The Brisbane inner-city apartment market is heading into a downswing due to the large numbers of off-the-plan projects currently being marketed in the Brisbane CBD and surrounding suburbs, according to property investment adviser Michael Yardney.
Yardney, the director of Metropole Property Investment Strategists, places the Brisbane unit market at two o'clock on the property clock – 12 o’clock indicates the property market has peaked while 3pm indicates the market is in a downswing.
He has Sydney houses (six o’clock) nearing the bottom of the cycle, but units entering a recovery period (seven o’clock).
The Melbourne property market is assessed as having further to fall, with both houses and units at five o’clock.
- At 12 o’clock the market is at its peak (demand exceeds supply)
- At 3 o’clock the downswing has set in (an evenly supplied market)
- By 6 o’clock it has bottomed out (an oversupplied market).
- At 9 o’clock the market is rebounding (supply tightening)
Yardney expects there to be an oversupply of inner-CBD and near-CBD apartments in Brisbane for the next few years, causing prices to fall slightly.
Most recent data put out by the Real Estate Institute of Queensland has unit and townhouse prices in Brisbane up 3.8% over the June quarter to a median of $402,500 – but down 1.5% year-on-year.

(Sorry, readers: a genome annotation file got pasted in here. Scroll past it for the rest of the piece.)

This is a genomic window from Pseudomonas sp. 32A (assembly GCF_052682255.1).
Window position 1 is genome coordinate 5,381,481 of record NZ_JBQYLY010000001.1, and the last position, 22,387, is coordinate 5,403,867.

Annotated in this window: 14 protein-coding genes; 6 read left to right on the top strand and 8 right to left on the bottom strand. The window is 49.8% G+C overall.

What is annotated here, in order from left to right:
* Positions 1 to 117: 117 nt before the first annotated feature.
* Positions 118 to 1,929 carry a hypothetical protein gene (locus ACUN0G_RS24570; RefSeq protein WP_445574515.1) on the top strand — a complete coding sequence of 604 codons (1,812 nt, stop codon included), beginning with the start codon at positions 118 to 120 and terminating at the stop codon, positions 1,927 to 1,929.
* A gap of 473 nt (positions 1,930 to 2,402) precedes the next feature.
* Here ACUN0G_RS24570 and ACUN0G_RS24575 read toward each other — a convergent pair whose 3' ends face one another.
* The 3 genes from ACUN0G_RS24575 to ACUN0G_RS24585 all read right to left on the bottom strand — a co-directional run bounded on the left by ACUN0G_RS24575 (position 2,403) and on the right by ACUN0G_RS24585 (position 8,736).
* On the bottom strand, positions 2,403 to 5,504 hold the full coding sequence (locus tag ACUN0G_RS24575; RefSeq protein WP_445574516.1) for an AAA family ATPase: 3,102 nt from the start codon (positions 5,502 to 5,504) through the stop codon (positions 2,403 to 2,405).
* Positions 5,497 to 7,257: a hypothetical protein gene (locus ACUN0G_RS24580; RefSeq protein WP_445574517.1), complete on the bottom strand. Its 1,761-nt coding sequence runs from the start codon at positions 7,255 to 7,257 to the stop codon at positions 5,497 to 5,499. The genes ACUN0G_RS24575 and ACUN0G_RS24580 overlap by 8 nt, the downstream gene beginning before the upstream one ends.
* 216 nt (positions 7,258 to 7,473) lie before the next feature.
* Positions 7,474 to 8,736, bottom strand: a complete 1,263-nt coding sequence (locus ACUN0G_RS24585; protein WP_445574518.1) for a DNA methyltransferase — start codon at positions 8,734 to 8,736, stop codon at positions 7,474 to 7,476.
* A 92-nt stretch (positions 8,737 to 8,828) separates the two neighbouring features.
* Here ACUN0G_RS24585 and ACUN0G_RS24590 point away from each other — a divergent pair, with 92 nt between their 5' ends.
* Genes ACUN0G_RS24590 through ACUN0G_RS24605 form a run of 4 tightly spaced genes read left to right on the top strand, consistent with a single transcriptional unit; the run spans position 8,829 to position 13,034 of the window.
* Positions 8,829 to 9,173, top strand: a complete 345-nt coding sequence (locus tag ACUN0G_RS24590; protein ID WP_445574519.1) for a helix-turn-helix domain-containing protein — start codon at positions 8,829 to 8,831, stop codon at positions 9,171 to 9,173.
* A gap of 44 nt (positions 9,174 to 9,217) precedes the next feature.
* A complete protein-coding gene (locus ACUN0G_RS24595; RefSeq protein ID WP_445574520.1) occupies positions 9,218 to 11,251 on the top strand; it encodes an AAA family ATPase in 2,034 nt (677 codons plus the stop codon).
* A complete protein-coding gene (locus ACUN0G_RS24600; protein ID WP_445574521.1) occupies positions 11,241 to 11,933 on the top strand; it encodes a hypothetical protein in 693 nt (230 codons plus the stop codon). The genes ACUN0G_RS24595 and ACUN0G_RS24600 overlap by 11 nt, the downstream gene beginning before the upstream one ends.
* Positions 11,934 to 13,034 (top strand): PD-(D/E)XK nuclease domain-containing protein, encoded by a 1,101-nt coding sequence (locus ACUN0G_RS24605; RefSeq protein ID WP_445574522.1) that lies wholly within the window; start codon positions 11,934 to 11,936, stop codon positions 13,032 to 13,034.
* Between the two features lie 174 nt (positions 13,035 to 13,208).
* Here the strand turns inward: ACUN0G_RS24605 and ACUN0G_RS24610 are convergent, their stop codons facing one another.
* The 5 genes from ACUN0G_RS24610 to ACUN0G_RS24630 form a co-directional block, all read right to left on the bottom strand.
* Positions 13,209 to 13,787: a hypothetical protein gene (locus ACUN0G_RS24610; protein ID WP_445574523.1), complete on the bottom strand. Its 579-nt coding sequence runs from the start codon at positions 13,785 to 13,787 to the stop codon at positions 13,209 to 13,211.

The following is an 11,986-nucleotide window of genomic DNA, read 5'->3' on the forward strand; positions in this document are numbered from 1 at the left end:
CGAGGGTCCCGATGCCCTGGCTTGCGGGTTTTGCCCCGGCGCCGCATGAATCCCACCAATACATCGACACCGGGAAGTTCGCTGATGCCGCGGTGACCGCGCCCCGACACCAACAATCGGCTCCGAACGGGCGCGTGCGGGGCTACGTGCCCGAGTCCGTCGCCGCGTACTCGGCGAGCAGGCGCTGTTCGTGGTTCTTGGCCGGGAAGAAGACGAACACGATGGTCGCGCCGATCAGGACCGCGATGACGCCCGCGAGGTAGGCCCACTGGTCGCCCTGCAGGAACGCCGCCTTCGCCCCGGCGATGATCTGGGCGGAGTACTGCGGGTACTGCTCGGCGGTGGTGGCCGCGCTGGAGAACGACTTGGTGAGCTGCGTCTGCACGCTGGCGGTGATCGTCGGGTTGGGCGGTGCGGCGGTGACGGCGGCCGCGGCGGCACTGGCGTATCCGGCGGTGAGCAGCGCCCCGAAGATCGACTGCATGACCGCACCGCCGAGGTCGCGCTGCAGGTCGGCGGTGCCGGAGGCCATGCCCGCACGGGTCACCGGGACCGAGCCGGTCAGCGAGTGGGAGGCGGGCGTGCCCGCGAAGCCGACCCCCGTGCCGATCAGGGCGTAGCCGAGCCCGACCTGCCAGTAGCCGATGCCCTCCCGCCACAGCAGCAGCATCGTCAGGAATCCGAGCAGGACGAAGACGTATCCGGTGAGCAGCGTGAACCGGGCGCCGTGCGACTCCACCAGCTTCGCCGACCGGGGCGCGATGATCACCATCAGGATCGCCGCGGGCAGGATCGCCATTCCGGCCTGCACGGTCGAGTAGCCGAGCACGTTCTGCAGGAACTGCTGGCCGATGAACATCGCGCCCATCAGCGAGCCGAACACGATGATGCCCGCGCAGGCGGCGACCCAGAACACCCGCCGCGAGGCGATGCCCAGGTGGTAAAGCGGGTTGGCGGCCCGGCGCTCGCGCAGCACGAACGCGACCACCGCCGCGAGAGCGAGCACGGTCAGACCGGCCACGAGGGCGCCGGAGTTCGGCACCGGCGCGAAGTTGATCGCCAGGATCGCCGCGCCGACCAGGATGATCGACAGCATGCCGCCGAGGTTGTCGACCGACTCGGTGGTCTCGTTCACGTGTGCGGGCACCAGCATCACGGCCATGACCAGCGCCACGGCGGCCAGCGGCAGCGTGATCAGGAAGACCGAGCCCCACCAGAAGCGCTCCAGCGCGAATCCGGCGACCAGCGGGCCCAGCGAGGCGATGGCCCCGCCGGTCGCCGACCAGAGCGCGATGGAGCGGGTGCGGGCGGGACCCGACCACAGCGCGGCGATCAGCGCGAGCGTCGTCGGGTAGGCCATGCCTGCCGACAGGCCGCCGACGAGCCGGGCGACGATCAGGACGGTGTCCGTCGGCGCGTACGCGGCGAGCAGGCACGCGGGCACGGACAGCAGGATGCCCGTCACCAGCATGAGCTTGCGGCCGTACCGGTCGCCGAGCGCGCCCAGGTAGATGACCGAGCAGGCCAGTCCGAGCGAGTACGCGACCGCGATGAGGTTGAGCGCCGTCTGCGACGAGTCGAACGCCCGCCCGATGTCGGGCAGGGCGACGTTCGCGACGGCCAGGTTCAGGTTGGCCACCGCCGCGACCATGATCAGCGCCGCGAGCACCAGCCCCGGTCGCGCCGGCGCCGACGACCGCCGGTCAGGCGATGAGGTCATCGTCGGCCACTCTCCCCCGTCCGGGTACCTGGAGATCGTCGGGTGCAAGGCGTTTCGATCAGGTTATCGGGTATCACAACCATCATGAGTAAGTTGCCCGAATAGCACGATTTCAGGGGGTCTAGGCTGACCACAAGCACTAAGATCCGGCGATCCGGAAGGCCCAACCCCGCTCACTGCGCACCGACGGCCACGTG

Yardney says many of the Brisbane projects being currently marketed will remain unsold and this oversupply of properties will put downward pressure on prices and rentals.
“Many of the apartments that have been sold off the plan are coming on stream in the next few years and have been purchased by investors.
“Some will have difficulty getting finance and settling their purchase. Others will be disappointed to see the end value of their properties is less than their purchase price,” he says.
Yardney assesses the Brisbane detached house market to be between four o’clock and five o’clock – still in a downturn but on the way to bottoming out.
“House prices have dropped for the last two years in Brisbane.
“Brisbane buyers are lacking confidence to re-enter the market and are sitting on the sidelines waiting for signs that the market has bottomed before they make a purchase. Many were waiting for the resources boom to reignite their property market, but recent negative media has again dampened confidence,” says Yardney.
According to Yardney there are signs that the inner and middle-ring Brisbane home market is picking up, with more buyers returning and many properties now selling under a multi-offer scenario.
“Brisbane is entering the stabilisation phase of its property cycle, but prices are unlikely to start rising until 2013.”
These are Yardney's assessments of Sydney and Melbourne houses and unit markets on the property clock:
Sydney houses – six o’clock (bottom of the market)
“Different segments of the market are at different stages of the property cycle,” says Yardney.
“The top end of the market is at four o’clock, with early signs of a demand for more expensive properties, especially in the eastern and lower north shore properties.